Letters to the Next President 2.0 | Composing and Annotating With Thimble and Hypothes.is
After composing letters to the next president in Thimble, learners will annotate each other's work to enter an on line discussion about current events and politics, learning about community participation, composing, and open practices.
Write the Web
Web Literacy CompetenciesCommunity participation Composing Open practices
21st Century Skills
- Compose a letter to the next president using an online template.
- Publish and share writing online.
- Annotate a peer's writing as part of a conversation about current elections and politics.
- Beginner critical thinkers
- Beginner web users
- Internect connected computers
- Dot or star stickers
- Poster paper or large Post-Its
Try this Letter to the Next President 2.0 project on your own to become familiar with Thimble and online writing.
- Read through the introduction.
- Click on the button and link to the letter itself.
- Hit the green remix button on this letter to go inside the code of the project.
- Use the "Tutorial" tab in the upper right-hand part of the screen to go through the project step-by-step.
- Hit 'Publish' when you finish, describe your letter, and then go to the URL (or follow the link) that Thimble gives you for your finished project.
Once you've followed the link to your letter, copy its URL.
Next, visit Hypothes.is, an online annotation tool that lets you create an open layer of commentary on top of any site you visit. Create an account and then paste the URL of your Thimble letter into the "Annotate!" box. Hit "Annotate!" and Hypothes.is will take you to your letter; you'll see icons in the upper right-hand corner of the screen that let you insert your own comments on to your page. Play around with annotation to learn how Hypothes.is works before you show your students.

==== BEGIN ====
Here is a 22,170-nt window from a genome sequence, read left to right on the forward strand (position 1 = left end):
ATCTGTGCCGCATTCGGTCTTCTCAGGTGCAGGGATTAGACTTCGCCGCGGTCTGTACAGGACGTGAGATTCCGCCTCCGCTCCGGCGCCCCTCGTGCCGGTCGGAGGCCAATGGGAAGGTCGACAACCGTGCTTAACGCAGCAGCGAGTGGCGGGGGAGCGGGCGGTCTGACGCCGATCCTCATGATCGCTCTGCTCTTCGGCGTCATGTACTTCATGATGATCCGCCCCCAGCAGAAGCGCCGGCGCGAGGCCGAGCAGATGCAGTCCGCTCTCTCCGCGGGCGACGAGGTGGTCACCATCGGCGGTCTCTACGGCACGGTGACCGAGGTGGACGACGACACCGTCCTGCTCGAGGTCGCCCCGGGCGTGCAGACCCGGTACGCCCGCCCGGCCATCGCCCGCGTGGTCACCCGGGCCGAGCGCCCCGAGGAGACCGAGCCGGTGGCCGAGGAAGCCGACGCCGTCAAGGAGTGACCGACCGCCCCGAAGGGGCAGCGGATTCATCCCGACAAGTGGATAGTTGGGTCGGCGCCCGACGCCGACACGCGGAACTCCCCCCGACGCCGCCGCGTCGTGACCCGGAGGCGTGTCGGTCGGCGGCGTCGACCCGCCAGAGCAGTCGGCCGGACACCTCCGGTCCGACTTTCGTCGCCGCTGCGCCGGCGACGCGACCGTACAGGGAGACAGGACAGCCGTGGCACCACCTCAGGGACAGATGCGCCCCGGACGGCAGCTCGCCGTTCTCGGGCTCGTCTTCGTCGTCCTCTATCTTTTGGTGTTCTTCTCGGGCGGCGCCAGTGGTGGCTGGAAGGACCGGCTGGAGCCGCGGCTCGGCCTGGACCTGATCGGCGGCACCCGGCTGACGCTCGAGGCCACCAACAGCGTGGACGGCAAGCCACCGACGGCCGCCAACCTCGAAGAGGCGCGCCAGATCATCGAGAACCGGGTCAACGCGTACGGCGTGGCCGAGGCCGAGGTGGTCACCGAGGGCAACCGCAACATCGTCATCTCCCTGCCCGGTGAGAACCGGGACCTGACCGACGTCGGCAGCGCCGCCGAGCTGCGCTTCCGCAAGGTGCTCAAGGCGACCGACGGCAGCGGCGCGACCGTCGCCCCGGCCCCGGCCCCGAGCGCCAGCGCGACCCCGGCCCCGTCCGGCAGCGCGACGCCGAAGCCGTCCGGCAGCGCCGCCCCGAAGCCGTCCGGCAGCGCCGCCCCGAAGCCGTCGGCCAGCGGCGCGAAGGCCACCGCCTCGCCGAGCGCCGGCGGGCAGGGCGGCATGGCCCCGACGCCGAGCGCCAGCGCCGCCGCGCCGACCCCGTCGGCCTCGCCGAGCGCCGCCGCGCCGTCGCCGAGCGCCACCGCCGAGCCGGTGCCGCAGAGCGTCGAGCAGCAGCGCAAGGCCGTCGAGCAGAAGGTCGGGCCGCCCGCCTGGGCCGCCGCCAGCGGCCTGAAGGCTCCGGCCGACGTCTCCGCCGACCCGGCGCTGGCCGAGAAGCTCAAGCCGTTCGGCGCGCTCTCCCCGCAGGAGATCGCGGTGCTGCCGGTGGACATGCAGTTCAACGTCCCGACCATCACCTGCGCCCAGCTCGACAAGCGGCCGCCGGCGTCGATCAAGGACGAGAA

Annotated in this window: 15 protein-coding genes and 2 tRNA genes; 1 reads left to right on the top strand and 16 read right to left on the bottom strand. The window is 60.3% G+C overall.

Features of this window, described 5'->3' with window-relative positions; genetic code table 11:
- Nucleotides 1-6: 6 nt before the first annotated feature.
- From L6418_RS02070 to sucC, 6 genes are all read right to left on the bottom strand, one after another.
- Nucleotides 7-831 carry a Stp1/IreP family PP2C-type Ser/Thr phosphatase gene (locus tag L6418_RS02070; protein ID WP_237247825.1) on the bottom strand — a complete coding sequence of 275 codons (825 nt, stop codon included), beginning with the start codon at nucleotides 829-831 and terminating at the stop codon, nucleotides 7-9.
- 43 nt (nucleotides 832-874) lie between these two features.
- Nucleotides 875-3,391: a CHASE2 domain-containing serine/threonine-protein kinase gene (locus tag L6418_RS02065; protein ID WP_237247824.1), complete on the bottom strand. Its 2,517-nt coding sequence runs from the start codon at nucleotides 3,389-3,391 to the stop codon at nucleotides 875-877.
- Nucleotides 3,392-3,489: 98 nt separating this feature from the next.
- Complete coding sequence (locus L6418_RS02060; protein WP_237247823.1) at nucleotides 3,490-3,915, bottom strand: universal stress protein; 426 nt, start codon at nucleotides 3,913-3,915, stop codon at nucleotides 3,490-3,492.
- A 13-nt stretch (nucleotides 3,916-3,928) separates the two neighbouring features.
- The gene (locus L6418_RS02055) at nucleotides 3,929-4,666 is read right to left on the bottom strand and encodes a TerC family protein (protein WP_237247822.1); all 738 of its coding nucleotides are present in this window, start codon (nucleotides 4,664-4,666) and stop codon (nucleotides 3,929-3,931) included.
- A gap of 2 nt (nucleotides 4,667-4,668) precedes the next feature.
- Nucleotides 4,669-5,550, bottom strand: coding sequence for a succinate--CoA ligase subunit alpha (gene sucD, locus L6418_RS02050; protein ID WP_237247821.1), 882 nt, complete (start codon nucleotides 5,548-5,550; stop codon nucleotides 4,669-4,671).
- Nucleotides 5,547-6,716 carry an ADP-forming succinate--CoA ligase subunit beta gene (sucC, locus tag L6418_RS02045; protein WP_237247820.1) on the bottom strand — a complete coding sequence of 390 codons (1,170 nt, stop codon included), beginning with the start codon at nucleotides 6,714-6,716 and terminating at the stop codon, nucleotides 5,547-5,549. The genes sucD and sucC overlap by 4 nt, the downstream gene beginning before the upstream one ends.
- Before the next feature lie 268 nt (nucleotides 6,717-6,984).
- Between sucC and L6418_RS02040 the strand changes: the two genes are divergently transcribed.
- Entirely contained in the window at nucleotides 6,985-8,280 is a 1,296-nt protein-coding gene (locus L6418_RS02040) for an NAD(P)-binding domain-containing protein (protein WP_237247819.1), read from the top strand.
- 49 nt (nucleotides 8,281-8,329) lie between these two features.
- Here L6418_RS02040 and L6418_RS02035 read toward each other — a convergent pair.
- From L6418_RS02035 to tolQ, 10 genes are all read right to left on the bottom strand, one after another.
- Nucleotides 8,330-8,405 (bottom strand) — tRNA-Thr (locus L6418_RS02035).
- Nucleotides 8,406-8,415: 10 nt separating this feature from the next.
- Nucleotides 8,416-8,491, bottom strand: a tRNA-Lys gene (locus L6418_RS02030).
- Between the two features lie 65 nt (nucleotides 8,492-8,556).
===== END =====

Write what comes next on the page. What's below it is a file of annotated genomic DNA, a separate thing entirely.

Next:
Be sure to create Thimble and Hypothes.is accounts for your class to use before the lesson or include time for students to create accounts of their own. Think about how students will share their work on Timble and Hypothes.is with you, as well. Should they email you links? Can you share a document for posting the URLs of their projects?
Post the URL, or Web address, of the Letters to the Next President 2.0 project and Hypothes.issomewhere highly visible in your room. You may want to post them as shortened links using a service like bit.ly.
Finally, out up two large pieces of poster paper or two large Post-Its. Label one with, "Things we'd like to start doing," and the other with, "Things we'd like to stop doing."
Note: This project relies a lot on written (or typed) composition. Be sure to have other ways ready to capture the ideas of students who experience difficulty writing or typing so their voices aren't lost in this project and subsequent conversations.
2. Introduction15 minutes
Welcome learners and explain that today we're going to write and share letters to the next president. The big idea is to explain our hopes and dreams for our country and to offer our next leader some advice on how to make those things come true.
First, through, we're going to brainstorm individually and as a group to come up with ideas for changes we're like to see in our communities, states, and country.
- Pass out three Post-It notes to each student.
- Invite students to write down one idea on each Post-It. Each idea should be something a student wishes our country would start doing or a thing a student wishes our country would stop doing.
- Remind students that we're all together in a learning community - we shouldn't use our Post-Its to call out specific people or to be intentionally mean to one another.
- After about five to eight minutes, invite students to stick their Post-Its on to the large pieces of paper labeled with, "Things we'd like to start doing," and, "Things we'd like to stop doing."
- Once all of the students' ideas have been posted, give each student three dot or star stickers.
- Ask students to take 3-5 minutes to read their peers' ideas.
- Then ask them to use the stickers to upvote their favorites.
- Finally, facilitate a brief conversation asking students why they think the most popular ideas got as many votes as they did.
Sticker dot voting by benchun
After that conversation, invite students back to their seats for today's project and annotations.
3. Writing Letters to the Next President20 minutes
Guide students to the Thimble project for writing their letters to the next president. Review the introduction with them and then ask students to click on the button and follow the link to the letter itself.
Letters to the Next Presiden 2.0 | Remix this Letter by Mozilla